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Veritas Small Plow as a Beading Plane
Some months ago, Lee Valley released an upgrade for the Veritas Small Plow that included an improved depth stop and a modification to use the plow as a beading plane.
The modification involved the factory machining a bevel on the skate. I presume that this is to enable the skate to follow inside the path of the narrow land of the bead.
The update to the depth stop provides a reliable grip to its shaft. The original depth stop was apt to slip. Roughing the surface of the shaft helped. My response was to add a slot for a screwdriver, and tighten it up. As seen below, my knob still has the slot. Both plow bodies have the new depth stop ...
Lee Valley offered a inexpensive and fairly painless process for those wanting to upgrade their Plows - simply send the basic shell to the factory, and they would machine and return it. Out in the Antipodes, and other non-American lands, this process was not available as the higher shipping costs were a factor. Quite recently, Lee Valley came up with a solution for us, whereby they would simply send out a new, machined body shell to reduce shipping costs both ways.
I was undecided whether I would have the modification done. First of all, I prefer planes that do one thing and one thing well, rather than Swiss Army Knives. I already had a Stanley #45, and rarely use it (it is more interesting to look at). Besides, I have used the beading blades on the #45, and they are only successful on straight grained woods, preferably of the softer type.
Beading with the #45 on quarter grain Tasmanian Oak ..
The interlocked grain on the typical Australian hardwoods I work with are really unsuited to a plough-turned-beader. Then there was the set of beading planes I have recently restored for use - another reason why the Small Plow mod was not a good idea. At least they have a closed mouth to hold down the wood.
Most of all, I use scratch stocks and make my own cutters. And another old photo ..
However, I was curious, and so I sent off for the new, ubeaut, updated Small Plow, and ordered the beading blades (which are PM-V11 steel).
Plus, I had a cunning idea, a plan to make the Small Plow beader bead like no other beader could bead! Let me tell you about this ...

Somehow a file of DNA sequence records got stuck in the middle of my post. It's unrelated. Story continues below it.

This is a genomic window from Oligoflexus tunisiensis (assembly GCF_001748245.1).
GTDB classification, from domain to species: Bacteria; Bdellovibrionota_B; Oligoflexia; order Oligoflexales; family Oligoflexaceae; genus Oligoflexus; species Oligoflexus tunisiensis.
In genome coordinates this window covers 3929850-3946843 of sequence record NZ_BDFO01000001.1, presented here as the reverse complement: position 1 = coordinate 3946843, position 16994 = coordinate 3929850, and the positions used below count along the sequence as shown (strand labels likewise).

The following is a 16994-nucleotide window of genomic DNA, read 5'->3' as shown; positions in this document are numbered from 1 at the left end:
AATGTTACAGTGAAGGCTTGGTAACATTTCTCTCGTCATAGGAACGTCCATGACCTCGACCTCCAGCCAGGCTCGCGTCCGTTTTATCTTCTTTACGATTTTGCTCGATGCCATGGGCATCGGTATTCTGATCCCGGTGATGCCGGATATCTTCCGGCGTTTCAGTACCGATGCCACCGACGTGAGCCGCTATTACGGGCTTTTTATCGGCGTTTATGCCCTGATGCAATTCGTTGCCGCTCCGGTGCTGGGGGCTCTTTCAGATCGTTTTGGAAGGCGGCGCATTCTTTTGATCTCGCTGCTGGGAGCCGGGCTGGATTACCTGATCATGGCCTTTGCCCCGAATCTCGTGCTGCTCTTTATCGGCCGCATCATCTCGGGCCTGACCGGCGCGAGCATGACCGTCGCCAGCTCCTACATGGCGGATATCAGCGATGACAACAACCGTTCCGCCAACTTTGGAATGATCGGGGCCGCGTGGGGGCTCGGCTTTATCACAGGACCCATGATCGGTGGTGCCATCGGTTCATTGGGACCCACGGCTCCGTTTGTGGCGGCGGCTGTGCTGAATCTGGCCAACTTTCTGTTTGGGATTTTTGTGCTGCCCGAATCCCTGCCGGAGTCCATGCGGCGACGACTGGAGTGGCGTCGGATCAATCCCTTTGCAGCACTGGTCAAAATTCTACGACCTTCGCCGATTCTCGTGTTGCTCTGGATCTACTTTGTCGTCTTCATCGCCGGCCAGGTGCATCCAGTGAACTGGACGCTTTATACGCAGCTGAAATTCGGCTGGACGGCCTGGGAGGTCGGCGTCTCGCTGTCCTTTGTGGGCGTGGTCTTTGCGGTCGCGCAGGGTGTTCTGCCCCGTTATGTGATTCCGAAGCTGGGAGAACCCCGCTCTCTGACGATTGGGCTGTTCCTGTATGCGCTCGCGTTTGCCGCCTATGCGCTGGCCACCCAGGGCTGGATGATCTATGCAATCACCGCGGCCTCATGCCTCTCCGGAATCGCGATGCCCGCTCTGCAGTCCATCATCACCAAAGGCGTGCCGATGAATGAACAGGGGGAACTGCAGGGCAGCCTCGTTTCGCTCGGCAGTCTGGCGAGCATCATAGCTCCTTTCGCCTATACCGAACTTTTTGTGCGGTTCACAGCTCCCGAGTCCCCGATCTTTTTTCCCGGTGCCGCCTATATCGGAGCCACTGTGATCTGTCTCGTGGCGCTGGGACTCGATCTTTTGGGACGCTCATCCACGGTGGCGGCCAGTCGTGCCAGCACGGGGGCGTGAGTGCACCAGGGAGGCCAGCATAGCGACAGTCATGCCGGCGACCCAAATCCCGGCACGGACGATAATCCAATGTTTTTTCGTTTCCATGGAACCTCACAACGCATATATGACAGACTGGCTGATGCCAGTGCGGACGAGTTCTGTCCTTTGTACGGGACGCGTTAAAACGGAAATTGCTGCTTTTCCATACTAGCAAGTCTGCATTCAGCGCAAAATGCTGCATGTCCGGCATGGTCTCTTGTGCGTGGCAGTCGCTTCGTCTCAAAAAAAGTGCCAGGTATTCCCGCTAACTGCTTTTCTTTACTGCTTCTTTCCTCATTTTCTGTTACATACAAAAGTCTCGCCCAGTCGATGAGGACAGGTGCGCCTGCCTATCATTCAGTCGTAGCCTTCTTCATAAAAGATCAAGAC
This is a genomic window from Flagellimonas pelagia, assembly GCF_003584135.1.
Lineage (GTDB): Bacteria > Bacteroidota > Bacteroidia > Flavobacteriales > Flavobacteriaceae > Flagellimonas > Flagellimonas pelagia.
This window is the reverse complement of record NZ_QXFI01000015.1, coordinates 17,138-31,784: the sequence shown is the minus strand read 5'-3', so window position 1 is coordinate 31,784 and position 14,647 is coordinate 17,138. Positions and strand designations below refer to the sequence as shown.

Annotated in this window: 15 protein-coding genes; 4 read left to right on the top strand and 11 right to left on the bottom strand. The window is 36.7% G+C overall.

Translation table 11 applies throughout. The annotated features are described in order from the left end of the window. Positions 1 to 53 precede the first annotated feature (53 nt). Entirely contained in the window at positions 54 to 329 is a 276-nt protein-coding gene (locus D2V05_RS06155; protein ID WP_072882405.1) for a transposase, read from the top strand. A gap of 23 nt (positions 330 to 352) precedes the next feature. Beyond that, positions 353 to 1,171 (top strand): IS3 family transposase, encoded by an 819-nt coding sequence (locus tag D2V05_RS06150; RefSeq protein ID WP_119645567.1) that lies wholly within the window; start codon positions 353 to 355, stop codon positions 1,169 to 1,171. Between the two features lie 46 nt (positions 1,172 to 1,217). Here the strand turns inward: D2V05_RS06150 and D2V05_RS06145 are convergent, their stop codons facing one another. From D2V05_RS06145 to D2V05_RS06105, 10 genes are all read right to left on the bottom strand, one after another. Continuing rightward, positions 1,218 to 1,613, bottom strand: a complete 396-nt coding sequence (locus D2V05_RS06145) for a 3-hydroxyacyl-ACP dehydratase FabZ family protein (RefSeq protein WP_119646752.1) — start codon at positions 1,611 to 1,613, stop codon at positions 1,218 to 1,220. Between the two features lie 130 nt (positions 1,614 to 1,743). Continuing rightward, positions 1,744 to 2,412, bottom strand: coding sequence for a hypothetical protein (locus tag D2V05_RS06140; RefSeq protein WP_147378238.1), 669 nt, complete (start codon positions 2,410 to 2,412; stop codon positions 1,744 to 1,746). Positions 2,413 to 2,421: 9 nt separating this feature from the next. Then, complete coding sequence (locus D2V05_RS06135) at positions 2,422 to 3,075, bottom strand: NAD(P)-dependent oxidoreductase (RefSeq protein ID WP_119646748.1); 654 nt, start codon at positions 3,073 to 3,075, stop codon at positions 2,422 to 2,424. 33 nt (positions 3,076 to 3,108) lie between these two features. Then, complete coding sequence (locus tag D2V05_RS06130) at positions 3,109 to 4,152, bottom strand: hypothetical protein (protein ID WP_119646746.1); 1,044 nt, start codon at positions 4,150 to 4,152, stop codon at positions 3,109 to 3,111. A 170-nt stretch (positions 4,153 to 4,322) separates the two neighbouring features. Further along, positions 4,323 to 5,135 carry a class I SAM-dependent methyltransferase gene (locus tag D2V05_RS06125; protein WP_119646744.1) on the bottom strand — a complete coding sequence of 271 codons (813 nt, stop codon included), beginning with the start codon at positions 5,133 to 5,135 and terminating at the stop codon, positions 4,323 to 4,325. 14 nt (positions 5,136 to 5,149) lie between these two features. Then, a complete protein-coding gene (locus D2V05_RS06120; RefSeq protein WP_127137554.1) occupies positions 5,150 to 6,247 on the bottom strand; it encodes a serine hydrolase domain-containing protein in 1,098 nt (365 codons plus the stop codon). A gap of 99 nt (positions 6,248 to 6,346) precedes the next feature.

Step one was to test out the Plow on a scrap of Makore (left over from a recent build). I was interested to see what type of finish I could get using a slightly interlocked grain but one with grain that was mainly predictable.
Pop in a newly-sharpened 3/16" blade (they come 1/8", 3/16" and 1/4"). This is no different to set up than a standard plough blade. Planing with the grain, the finish was crisp and free of defects ..
Now I turned the board around and planed against the grain. The result was massive tearout, as expected ..
OK, so here is the plan: I would use a Stanley #45 beading blade of the same size as the guinea pig. This is identical in thickness to the Veritas blade, just longer. The extra length means that I cannot use the adjuster, and will need to set the depth of cut by hand. What will be different about this blade is that it will receive a 15 degree backbevel. That will create a 60 degree cutting angle! A high cutting angle of this magnitude no longer requires a mouth to control tearout.
I used a honing guide for the backbevel (Veritas Mk II with small blade attachment, but you can use any honing guide). The back of the bead does not need a backbevel, but you can add this using 2000 grit wet-and-dry attached to a dowel if you are in the habit of ploughing deeper than the top of the surface.
The tearout comes from the "flats" (or lands, as I referred to them). This is illustrated above. The backbevel stops the tearout. The back of the blade appears to do minimal cutting if you set the depth stop to finish the cut this way. The sides of the hollow are cutting on a skew.
Stanley on the left with the backbevel ...
So here we are planing into the grain with the Plow plus backbevelled blade ...
The backbevel is about 0.5mm wide. It is only on the flats. That is where the tearout occurs. A high cutting angle there prevents the tearout. You can backbevel the hollow at the baseline with a dowel and 2000 grit sandpaper, but this is not necessary if you set your depth stop to end at the tip of the final thickness. The insides of the bevel are cutting on a skew.
And the finish is pretty good! (alongside the bead you will see the tearout in the board that came from flattening it with a jack plane) ..
After satisfying myself that the backbevel was a Good Idea, the Veritas blade went the same route. This time I planed both ways ... both with- and against the grain.
The result was outstanding. It is difficult to tell which is which ...
In summing up, based on my small experiment, I think that the modification to the Small Plow looks like it will be worth the time and small cost ... if one also uses the blades with a backbevel. Of course, this advice extends to the #45 as well. The nice thing about this mod is that it is now really just a couple of extra blades. There is nothing to set up. I like it. Try it for yourself.
Regards from Perth